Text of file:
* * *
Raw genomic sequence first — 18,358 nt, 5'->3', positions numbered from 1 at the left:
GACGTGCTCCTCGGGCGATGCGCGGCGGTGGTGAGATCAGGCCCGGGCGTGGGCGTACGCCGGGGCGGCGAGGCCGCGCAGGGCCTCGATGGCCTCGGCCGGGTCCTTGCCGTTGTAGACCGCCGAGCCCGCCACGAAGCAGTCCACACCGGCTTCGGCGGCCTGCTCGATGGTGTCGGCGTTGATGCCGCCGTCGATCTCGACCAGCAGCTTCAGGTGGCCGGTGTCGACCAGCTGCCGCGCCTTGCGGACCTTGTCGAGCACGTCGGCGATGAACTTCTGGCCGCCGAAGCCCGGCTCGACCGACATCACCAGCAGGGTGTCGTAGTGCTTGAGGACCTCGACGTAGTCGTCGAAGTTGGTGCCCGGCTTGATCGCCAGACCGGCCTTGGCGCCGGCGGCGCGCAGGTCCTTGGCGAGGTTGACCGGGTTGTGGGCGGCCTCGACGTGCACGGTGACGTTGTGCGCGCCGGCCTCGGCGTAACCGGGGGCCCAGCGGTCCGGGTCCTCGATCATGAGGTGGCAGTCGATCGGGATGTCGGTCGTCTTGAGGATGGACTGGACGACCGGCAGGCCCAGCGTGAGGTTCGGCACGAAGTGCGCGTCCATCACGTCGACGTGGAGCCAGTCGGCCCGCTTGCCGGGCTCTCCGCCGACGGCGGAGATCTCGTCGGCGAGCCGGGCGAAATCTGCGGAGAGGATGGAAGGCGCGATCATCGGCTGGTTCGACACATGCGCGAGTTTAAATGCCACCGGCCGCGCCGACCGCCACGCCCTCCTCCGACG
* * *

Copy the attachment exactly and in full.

Raw genomic sequence first — 18,358 nt, 5'->3', positions numbered from 1 at the left:
GACGTGCTCCTCGGGCGATGCGCGGCGGTGGTGAGATCAGGCCCGGGCGTGGGCGTACGCCGGGGCGGCGAGGCCGCGCAGGGCCTCGATGGCCTCGGCCGGGTCCTTGCCGTTGTAGACCGCCGAGCCCGCCACGAAGCAGTCCACACCGGCTTCGGCGGCCTGCTCGATGGTGTCGGCGTTGATGCCGCCGTCGATCTCGACCAGCAGCTTCAGGTGGCCGGTGTCGACCAGCTGCCGCGCCTTGCGGACCTTGTCGAGCACGTCGGCGATGAACTTCTGGCCGCCGAAGCCCGGCTCGACCGACATCACCAGCAGGGTGTCGTAGTGCTTGAGGACCTCGACGTAGTCGTCGAAGTTGGTGCCCGGCTTGATCGCCAGACCGGCCTTGGCGCCGGCGGCGCGCAGGTCCTTGGCGAGGTTGACCGGGTTGTGGGCGGCCTCGACGTGCACGGTGACGTTGTGCGCGCCGGCCTCGGCGTAACCGGGGGCCCAGCGGTCCGGGTCCTCGATCATGAGGTGGCAGTCGATCGGGATGTCGGTCGTCTTGAGGATGGACTGGACGACCGGCAGGCCCAGCGTGAGGTTCGGCACGAAGTGCGCGTCCATCACGTCGACGTGGAGCCAGTCGGCCCGCTTGCCGGGCTCTCCGCCGACGGCGGAGATCTCGTCGGCGAGCCGGGCGAAATCTGCGGAGAGGATGGAAGGCGCGATCATCGGCTGGTTCGACACATGCGCGAGTTTAAATGCCACCGGCCGCGCCGACCGCCACGCCCTCCTCCGACG